Current research in ctDNA in CRC
Supporting this claim is a growing body of evidence that shows ctDNA is a viable supplement to oncologists’ current strategy for assessing the need and efficacy of chemotherapy, such as the 2019 paper in the Journal of American Medical Association (JAMA) that suggests that ctDNA may have implications for postoperative management of CRC that includes guiding chemotherapy patient selection and optimizing chemotherapy duration. Another study published in 2021 from the Zhejiang University School of Medicine and the Sun Yat-sen University Cancer Center found a strong correlation between positive ctDNA test results and risk of recurrence. Even stage III CRC patients with negative ctDNA after surgery where the standard of care is automatically adjuvant treatment – may not need chemotherapy and can instead wait to see if their ctDNA results turn positive. As a significant percentage of stage III CRC patients could be cured by surgery alone, a ctDNA-guided approach to treatment may spare patients from the unnecessary drug toxicity and the financial burden of chemotherapy.
Another example is the GALAXY study in CIRCULATE Japan, where I am the principal investigator, which found that the presence of ctDNA post-surgery was more predictive of who would benefit from adjuvant chemotherapy (ACT) than any other factor, regardless of cancer stage. These results suggest that stratifying post-surgical treatment decisions based on the presence of ctDNA can identify patients more likely to benefit from ACT across all stages, including stage II, which would be an improvement to the current standard of care.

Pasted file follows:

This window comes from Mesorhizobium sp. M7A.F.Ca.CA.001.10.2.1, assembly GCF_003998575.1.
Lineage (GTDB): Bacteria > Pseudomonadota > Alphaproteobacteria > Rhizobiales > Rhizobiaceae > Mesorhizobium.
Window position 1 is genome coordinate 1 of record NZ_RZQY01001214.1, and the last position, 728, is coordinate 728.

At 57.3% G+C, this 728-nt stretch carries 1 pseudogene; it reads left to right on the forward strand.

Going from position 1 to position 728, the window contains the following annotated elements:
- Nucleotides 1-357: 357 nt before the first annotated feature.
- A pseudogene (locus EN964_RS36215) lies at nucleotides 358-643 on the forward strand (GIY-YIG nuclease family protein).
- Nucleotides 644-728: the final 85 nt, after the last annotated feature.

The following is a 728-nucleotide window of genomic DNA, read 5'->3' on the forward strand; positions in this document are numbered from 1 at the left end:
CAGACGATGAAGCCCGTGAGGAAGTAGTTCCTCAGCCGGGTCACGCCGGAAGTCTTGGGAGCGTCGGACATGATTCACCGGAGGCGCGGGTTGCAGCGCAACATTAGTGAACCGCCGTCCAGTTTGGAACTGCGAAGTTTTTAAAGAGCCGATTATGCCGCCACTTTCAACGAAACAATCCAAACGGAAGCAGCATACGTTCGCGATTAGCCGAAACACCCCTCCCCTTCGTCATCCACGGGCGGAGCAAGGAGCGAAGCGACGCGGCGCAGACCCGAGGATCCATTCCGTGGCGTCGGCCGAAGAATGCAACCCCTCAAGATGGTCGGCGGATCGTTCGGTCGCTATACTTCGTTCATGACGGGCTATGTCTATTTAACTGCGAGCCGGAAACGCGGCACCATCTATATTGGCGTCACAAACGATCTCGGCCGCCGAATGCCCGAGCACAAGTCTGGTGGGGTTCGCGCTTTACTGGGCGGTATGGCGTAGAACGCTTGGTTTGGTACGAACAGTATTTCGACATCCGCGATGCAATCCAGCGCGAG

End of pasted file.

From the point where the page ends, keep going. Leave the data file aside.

Barriers to adoption
In spite of growing clinical evidence, the adoption of molecular testing as a supplement to the current standard of care has a long way to go and must overcome a couple of hurdles. First, while early research is promising, more data demonstrating that patient outcomes may be improved through the use of these early molecular-based detection tools is needed.
Additionally, as the body of evidence increases, ctDNA testing must be incorporated into official guidelines. Current American Society of Clinical Oncology (ASCO) and National Comprehensive Cancer Network (NCCN) guidelines do not address the clinical utility of molecular testing in guiding decisions about postoperative cancer treatment in CRC. Instead, they cite risk-based factors as the basis upon which treatment decisions are made, despite the fact that personalized cancer-detection tests are already clinically validated and now covered by Medicare in the U.S. Especially for stage II CRC, for which molecular testing could improve the standard of care – as demonstrated in the GALAXY study mentioned earlier, molecular testing could improve the standard of care for stage II CRC patients and could potentially spare many patients from the unnecessary physical and financial toxicities of ACT.
Though the cure for cancer is still many years away, sensitive and reliable molecular detection tools may be used to help alleviate the burden of a cancer diagnosis. As resources are poured into finding cures, we should be mindful of the lives that are currently being impacted by the disease and how we can improve how we care for this population now – which, in CRC alone, is about 1.5 million people. Helping patients reclaim their lives from cancer sooner should be a top priority, and by implementing tools such as molecular testing can help get the job done.